Usher syndrome: treatment options 

This page covers treatments for Usher syndrome types 1, 2 and 3, and for retinitis pigmentosa. 

It also includes useful information for older people with Usher, and on specialist centres for genetic eye disease and dual sensory clinics. 

On this page:

Is there a cure for Usher syndrome?

No, there is presently no cure for Usher syndrome, but research continues into the genetic causes of the condition and potential new treatments.

Treatments for type 1 Usher 

The standard treatment for Usher type 1, which is apparent from birth, is to receive cochlear implants in both ears within the first two years of life. 

This makes it easier for children to develop speech and understand what people are saying without visual clues.  

Because Usher syndrome, especially type 1, is being recognised earlier in children, cochlear implants  are being fitted much earlier.  

As a result, speech tends to develop normally in these children.  

Read more about cochlear implants.

Treatments for types 2 and 3 Usher 

Patients with Usher types 2 and 3 benefit from conventional hearing aids, although they may get cochlear implants later in life if their hearing deteriorates further. 

Read more about hearing aids.

Older people and Usher 

For many older patients, whose hearing loss was not diagnosed in childhood, cochlear implants and hearing aids are not an option. 

Instead, many of them use sign language to communicate.  

For those with severe sight loss who can’t use conventional sign language, hands-on signing is an alternative.  

Read more about sign language and hands-on signing, and find out more about other methods of communication. 

Treatment for retinitis pigmentosa 

Treatment for retinitis pigmentosa focuses on relieving symptoms and making the best of someone’s remaining sight. This includes: 

  • Regular monitoring of eye function and prescribing glasses, if needed. 
  • Referral to low vision services, which are often located in a hospital. Staff at the clinic can help you understand your condition and come to terms with your diagnosis. 
  • Using visual aids and a wide range of assistive technologies to improve quality of life. 
  • Having a healthy diet consisting of fresh fruit and green leafy vegetables.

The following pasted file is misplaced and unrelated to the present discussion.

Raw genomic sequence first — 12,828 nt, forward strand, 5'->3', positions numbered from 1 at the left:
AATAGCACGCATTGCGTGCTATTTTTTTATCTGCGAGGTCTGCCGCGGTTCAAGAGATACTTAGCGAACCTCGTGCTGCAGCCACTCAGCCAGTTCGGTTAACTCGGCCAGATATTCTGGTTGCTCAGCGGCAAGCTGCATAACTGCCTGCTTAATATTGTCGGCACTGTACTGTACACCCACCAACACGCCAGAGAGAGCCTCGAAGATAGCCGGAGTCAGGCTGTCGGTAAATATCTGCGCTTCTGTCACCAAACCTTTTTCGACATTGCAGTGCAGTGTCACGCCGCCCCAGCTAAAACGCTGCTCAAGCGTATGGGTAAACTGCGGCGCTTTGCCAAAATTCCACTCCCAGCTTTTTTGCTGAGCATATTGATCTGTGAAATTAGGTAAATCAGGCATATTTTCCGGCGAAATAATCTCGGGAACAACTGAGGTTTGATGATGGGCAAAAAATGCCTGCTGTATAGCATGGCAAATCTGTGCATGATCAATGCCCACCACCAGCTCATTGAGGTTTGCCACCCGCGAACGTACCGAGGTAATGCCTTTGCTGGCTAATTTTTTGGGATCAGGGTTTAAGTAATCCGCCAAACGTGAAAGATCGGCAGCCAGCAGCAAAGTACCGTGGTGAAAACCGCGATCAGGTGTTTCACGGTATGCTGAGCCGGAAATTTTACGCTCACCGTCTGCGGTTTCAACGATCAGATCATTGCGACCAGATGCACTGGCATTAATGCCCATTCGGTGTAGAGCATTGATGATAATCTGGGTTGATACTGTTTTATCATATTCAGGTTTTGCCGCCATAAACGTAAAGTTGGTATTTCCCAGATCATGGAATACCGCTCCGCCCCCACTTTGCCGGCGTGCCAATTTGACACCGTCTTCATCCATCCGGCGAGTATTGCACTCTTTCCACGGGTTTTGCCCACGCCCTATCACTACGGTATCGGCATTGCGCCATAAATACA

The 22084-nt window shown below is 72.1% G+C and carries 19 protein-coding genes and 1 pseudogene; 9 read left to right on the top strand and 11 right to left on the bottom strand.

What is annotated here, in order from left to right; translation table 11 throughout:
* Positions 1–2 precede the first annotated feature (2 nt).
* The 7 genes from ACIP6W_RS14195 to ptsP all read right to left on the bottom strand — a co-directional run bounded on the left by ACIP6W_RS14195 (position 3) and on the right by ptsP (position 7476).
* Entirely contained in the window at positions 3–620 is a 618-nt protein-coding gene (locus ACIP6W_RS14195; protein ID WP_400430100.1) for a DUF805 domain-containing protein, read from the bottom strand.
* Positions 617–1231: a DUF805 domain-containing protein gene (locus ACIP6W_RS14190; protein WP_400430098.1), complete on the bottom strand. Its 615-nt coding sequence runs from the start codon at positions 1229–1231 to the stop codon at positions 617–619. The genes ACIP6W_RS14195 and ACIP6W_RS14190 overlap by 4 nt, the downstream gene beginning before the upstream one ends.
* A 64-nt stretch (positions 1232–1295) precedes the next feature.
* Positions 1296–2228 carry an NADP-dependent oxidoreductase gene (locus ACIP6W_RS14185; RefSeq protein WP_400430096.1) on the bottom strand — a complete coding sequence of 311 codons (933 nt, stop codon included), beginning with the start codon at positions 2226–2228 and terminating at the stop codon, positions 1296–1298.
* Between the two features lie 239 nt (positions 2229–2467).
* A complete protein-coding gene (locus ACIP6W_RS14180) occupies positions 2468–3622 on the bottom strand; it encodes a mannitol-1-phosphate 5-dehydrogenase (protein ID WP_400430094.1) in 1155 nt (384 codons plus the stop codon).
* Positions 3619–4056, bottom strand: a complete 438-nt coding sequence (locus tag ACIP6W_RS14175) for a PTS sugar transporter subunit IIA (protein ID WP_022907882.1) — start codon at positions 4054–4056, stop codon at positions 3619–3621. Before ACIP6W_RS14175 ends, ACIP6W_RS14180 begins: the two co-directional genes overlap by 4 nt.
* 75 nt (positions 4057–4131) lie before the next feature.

• Using blue light screen protectors on mobile devices or computer screens (as a precaution) 
  • Wearing hats and sunglasses with UV protection, and placing sunlight diffusers at the back window of cars to ease light sensitivity. 
  • Regular check-ups to monitor for other eye conditions linked to retinitis pigmentosa, such as cataracts and macular oedema.

Read more about vision aids and assistive technology.

Usher syndrome and SEND 

Children with Usher syndrome should be assessed for special educational needs and disabilities (SEND) support. 

This will allow for changes to be made at home and extra help in early years and school settings so that children can fulfil their potential and achieve independence in life. 

Read more about SEND.

Specialist centres for genetic eye disease 

There are various specialist centres for genetic eye disease throughout the UK. 

These centres can offer more comprehensive management of conditions, including: 

  • Genetic testing and genetic counselling.
  • Development assessment for children. 
  • Evaluation for taking part in research or clinical trials.  

The Moorfields Eye Hospital NHS Foundation Trust in London has the largest genetic eye service in the UK and has dedicated clinics for all forms of eye disease. 

How do I get a referral to a specialist centre? 

You have two options: 

  • NHS referral. 
  • Private referral. 

For an NHS referral, speak to your GP. 

If you want to be seen as a private patient, you can book an appointment with a genetic eye specialist at one of the following:  

Some specialist centres offer virtual consultations and arrange genetic testing remotely by sending blood or saliva kits to your home.  

Dual sensory clinics

Dual sensory clinics are being established to improve the overall clinical experience for children with Usher syndrome who are usually seen in separate eye and hearing clinics. 

Dual sensory clinics offer faster and more accurate diagnosis through extensive genetic testing and detection of visual symptoms at an earlier stage. 

Being able to see all relevant specialists in one clinic visit also reduces the stress of multiple appointments with different specialists. 

One of the first to offer a dual sensory clinic for children and young people with Usher syndrome is Great Ormond Street Hospital for Children in London. 

How do I get a referral to Great Ormond Street dual sensory clinic? 

If your child is already a patient at Great Ormond Street Hospital, talk to your consultant to get an internal referral.  

If your child isn’t a patient at Great Ormond Street Hospital, talk to your GP or local paediatrician.  

The Sense Usher Service

With the right support, you can overcome the challenges presented by Usher syndrome, and live a full, connected and independent life.

This content was last reviewed in April 2022. We’ll review it again next year.